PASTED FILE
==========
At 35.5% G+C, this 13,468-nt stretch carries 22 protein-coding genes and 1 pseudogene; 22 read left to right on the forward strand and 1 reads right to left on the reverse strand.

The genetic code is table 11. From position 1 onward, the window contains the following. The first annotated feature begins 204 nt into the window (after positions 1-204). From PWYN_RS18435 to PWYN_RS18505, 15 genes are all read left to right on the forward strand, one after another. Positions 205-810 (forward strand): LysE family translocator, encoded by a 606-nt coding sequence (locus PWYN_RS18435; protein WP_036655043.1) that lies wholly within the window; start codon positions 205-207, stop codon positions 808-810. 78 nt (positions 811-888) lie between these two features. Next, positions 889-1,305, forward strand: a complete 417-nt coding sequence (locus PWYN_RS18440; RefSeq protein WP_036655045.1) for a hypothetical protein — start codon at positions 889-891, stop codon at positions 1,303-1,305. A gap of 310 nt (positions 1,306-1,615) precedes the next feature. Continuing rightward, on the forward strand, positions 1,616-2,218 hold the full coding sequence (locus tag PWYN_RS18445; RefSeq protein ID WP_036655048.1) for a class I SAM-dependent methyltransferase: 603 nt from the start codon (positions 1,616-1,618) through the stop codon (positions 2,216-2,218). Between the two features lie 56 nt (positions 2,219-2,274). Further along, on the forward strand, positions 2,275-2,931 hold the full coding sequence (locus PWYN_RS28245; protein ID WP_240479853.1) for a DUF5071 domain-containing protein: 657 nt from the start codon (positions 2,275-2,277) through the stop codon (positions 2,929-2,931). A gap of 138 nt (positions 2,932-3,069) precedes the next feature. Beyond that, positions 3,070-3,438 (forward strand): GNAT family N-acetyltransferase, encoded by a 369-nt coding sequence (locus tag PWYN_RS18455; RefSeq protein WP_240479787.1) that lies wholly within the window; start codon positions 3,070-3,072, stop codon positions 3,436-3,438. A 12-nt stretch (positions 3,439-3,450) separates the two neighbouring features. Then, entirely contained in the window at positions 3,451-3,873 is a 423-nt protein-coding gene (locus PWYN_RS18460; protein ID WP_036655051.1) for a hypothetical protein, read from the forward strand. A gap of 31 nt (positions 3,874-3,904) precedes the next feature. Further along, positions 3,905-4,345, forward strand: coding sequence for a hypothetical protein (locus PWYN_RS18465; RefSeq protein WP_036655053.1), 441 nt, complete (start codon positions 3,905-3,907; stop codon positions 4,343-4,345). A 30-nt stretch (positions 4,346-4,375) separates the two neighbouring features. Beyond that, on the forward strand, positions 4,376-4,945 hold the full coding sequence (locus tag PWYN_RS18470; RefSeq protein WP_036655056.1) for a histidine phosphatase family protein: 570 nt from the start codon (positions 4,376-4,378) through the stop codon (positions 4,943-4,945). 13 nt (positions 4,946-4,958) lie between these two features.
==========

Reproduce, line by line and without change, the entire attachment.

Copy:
At 35.5% G+C, this 13,468-nt stretch carries 22 protein-coding genes and 1 pseudogene; 22 read left to right on the forward strand and 1 reads right to left on the reverse strand.

The genetic code is table 11. From position 1 onward, the window contains the following. The first annotated feature begins 204 nt into the window (after positions 1-204). From PWYN_RS18435 to PWYN_RS18505, 15 genes are all read left to right on the forward strand, one after another. Positions 205-810 (forward strand): LysE family translocator, encoded by a 606-nt coding sequence (locus PWYN_RS18435; protein WP_036655043.1) that lies wholly within the window; start codon positions 205-207, stop codon positions 808-810. 78 nt (positions 811-888) lie between these two features. Next, positions 889-1,305, forward strand: a complete 417-nt coding sequence (locus PWYN_RS18440; RefSeq protein WP_036655045.1) for a hypothetical protein — start codon at positions 889-891, stop codon at positions 1,303-1,305. A gap of 310 nt (positions 1,306-1,615) precedes the next feature. Continuing rightward, on the forward strand, positions 1,616-2,218 hold the full coding sequence (locus tag PWYN_RS18445; RefSeq protein ID WP_036655048.1) for a class I SAM-dependent methyltransferase: 603 nt from the start codon (positions 1,616-1,618) through the stop codon (positions 2,216-2,218). Between the two features lie 56 nt (positions 2,219-2,274). Further along, on the forward strand, positions 2,275-2,931 hold the full coding sequence (locus PWYN_RS28245; protein ID WP_240479853.1) for a DUF5071 domain-containing protein: 657 nt from the start codon (positions 2,275-2,277) through the stop codon (positions 2,929-2,931). A gap of 138 nt (positions 2,932-3,069) precedes the next feature. Beyond that, positions 3,070-3,438 (forward strand): GNAT family N-acetyltransferase, encoded by a 369-nt coding sequence (locus tag PWYN_RS18455; RefSeq protein WP_240479787.1) that lies wholly within the window; start codon positions 3,070-3,072, stop codon positions 3,436-3,438. A 12-nt stretch (positions 3,439-3,450) separates the two neighbouring features. Then, entirely contained in the window at positions 3,451-3,873 is a 423-nt protein-coding gene (locus PWYN_RS18460; protein ID WP_036655051.1) for a hypothetical protein, read from the forward strand. A gap of 31 nt (positions 3,874-3,904) precedes the next feature. Further along, positions 3,905-4,345, forward strand: coding sequence for a hypothetical protein (locus PWYN_RS18465; RefSeq protein WP_036655053.1), 441 nt, complete (start codon positions 3,905-3,907; stop codon positions 4,343-4,345). A 30-nt stretch (positions 4,346-4,375) separates the two neighbouring features. Beyond that, on the forward strand, positions 4,376-4,945 hold the full coding sequence (locus tag PWYN_RS18470; RefSeq protein WP_036655056.1) for a histidine phosphatase family protein: 570 nt from the start codon (positions 4,376-4,378) through the stop codon (positions 4,943-4,945). 13 nt (positions 4,946-4,958) lie between these two features.